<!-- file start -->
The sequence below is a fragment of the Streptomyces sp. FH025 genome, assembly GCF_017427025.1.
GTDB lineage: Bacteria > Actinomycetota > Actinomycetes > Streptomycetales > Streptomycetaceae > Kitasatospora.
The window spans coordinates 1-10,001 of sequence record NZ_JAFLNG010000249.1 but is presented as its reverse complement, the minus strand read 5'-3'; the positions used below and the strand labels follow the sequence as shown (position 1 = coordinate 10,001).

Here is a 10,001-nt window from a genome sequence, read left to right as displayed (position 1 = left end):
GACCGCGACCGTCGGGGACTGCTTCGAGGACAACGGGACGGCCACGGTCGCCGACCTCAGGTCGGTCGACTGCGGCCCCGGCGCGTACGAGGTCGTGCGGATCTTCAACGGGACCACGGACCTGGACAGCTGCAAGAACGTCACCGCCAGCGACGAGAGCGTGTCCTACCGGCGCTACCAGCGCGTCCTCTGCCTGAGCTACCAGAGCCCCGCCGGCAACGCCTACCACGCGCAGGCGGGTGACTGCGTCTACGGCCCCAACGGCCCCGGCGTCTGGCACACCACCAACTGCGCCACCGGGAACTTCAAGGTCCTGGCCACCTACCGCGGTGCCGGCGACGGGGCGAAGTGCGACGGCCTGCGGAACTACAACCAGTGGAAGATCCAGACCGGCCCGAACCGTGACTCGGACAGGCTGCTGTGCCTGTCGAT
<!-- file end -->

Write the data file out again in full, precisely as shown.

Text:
The sequence below is a fragment of the Streptomyces sp. FH025 genome, assembly GCF_017427025.1.
GTDB lineage: Bacteria > Actinomycetota > Actinomycetes > Streptomycetales > Streptomycetaceae > Kitasatospora.
The window spans coordinates 1-10,001 of sequence record NZ_JAFLNG010000249.1 but is presented as its reverse complement, the minus strand read 5'-3'; the positions used below and the strand labels follow the sequence as shown (position 1 = coordinate 10,001).

Here is a 10,001-nt window from a genome sequence, read left to right as displayed (position 1 = left end):
GACCGCGACCGTCGGGGACTGCTTCGAGGACAACGGGACGGCCACGGTCGCCGACCTCAGGTCGGTCGACTGCGGCCCCGGCGCGTACGAGGTCGTGCGGATCTTCAACGGGACCACGGACCTGGACAGCTGCAAGAACGTCACCGCCAGCGACGAGAGCGTGTCCTACCGGCGCTACCAGCGCGTCCTCTGCCTGAGCTACCAGAGCCCCGCCGGCAACGCCTACCACGCGCAGGCGGGTGACTGCGTCTACGGCCCCAACGGCCCCGGCGTCTGGCACACCACCAACTGCGCCACCGGGAACTTCAAGGTCCTGGCCACCTACCGCGGTGCCGGCGACGGGGCGAAGTGCGACGGCCTGCGGAACTACAACCAGTGGAAGATCCAGACCGGCCCGAACCGTGACTCGGACAGGCTGCTGTGCCTGTCGAT